New Delhi (NVI): With many Indian cities already battling the menace of pollution in the air, another environmental crisis is fast aggravating under ground— Water shortage. India accounts for 18% of the world population whereas it has only 4% of the world water resources, that too with large temporal and spatial variability, according to government sources.
In addition, water scarcity in India is expected to worsen as the overall population is expected to increase to 1.6 billion by year 2050.
According to a research report, of the 1,869 trillion liters of water reserves, only an estimated 1,122 trillion liters can be exploited due to topographic constraints and distribution effects. The demand for water has been increasing at a high pace in the past few decades.
“From the period of 1960 to 2013, India’s per capita availability of water has reduced from 4,100 to 1,472 cubic meters, thereby shifting India’s status from being water adequate to water-stressed, said the report titled Quantifying Potential Impact of Water Shortage on Different Industries in India: Identifying Go-No-Go Regions for New Capex & Industrial Clusters that Might Face Existential Crisis”.
However, National Institute of Hydrology pegs India’s utilizable per capita water availability at just 938 cubic meters in 2010 and expects this to drop to 814 cubic meters by 2025; Annual per capita water availability of less than 1,700 cubic meters is considered a water-stressed condition, whereas annual per capita water availability below 1,000 cubic meters is considered as a water scarcity condition, the report said.
The water situation in India has caught the attention of World Bank too, which is collaborating with Indian government to contain the problem and achieve sustainable development and management of the country’s water resources.
“Water is a key strategic resource for our country. The situation gets further aggravated when we need to meet the challenge of conflicting sectoral demands. Thus, there is an urgent need to manage precious water resources in a judicious manner,” said an official statement.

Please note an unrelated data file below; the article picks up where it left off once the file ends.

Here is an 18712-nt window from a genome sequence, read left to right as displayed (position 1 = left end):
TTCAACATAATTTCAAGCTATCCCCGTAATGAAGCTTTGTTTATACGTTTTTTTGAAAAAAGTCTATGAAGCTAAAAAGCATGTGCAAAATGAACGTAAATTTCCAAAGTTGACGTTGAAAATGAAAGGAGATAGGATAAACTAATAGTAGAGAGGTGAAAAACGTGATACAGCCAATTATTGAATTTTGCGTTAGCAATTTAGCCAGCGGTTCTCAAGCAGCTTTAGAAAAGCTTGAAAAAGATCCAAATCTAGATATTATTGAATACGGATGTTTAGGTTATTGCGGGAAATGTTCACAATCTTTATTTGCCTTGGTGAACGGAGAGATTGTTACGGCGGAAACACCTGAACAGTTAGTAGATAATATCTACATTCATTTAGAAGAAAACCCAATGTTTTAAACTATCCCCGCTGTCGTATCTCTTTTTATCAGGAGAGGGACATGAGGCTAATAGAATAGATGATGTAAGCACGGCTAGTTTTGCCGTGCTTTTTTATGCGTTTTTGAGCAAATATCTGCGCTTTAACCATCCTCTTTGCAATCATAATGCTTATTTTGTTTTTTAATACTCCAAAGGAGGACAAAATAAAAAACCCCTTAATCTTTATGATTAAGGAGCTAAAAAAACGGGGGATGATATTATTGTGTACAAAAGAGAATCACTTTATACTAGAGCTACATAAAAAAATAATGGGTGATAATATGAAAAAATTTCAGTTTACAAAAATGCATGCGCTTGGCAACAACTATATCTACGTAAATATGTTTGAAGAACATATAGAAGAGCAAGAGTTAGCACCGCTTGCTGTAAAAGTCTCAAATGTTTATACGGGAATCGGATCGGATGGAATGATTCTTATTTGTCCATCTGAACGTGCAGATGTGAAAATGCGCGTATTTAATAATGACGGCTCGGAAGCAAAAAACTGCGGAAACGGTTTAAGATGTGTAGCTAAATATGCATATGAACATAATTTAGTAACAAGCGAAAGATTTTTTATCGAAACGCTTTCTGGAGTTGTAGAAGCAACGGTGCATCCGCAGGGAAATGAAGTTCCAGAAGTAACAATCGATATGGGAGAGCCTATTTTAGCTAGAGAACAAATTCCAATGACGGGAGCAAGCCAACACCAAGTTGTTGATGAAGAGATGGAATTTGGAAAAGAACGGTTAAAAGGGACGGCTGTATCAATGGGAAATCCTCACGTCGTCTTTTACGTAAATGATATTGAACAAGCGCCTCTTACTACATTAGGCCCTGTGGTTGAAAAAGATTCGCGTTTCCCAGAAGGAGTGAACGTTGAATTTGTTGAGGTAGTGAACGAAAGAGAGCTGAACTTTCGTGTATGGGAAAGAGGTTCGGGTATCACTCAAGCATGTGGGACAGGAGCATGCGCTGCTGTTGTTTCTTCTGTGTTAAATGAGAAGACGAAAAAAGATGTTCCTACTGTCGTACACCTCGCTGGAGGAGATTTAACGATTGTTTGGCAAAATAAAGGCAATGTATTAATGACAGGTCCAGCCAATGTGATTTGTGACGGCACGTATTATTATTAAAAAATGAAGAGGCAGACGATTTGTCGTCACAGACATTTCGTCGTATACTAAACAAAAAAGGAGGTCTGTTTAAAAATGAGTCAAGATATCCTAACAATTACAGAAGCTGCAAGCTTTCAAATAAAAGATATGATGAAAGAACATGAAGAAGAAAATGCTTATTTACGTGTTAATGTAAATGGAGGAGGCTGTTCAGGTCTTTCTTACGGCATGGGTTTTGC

Ministry of Jal Shakti (MOJS) is implementing a number of schemes in this regard with active participation of the states. The National Hydrology Project (NHP)is one of the such important schemes. This Central Sector Scheme is being implemented by Department of Water Resources, River Development and Ganga Rejuvenation with support from World Bank.
The project has a coverage on Pan India basis and intends to set up of a system for timely and reliable water resources data acquisition, storage, collation, management and dissemination. NHP would also be a platform to develop tools and systems for informed decision making in field of flood management, reservoir operations, drought management, etc.
The project also seeks to build capacity of the State and Central sector organisations in water resources management through the use of Information Systems and adoption of State-of-the-art technologies. To achieve the objectives as above, NHP contemplates to promote international level knowledge exchange, solutions exchange and networking necessary to realize these changes.
In this regard, a series of annual Conferences with the theme Sustainable Water Management are being organised under NHP. First such conference was hosted in December 2018 by BBMB at Chandigarh. The second conference is being hosted during November 6-8, 2019 by Water Resources Department, Government of Maharashtra at Pune with the active support from National Project Monitoring Unit, NHP.
International Experts from a number. of countries such as Australia, U.S., U.K., Netherlands, Canada, South Korea, European Union, Germany, Thailand, Sri Lanka and Nepal are participating in this Conference apart from Experts from the World Bank and International Commission on Irrigation and Drainage. The Event is likely to be attended by more than 500 International and National delegates.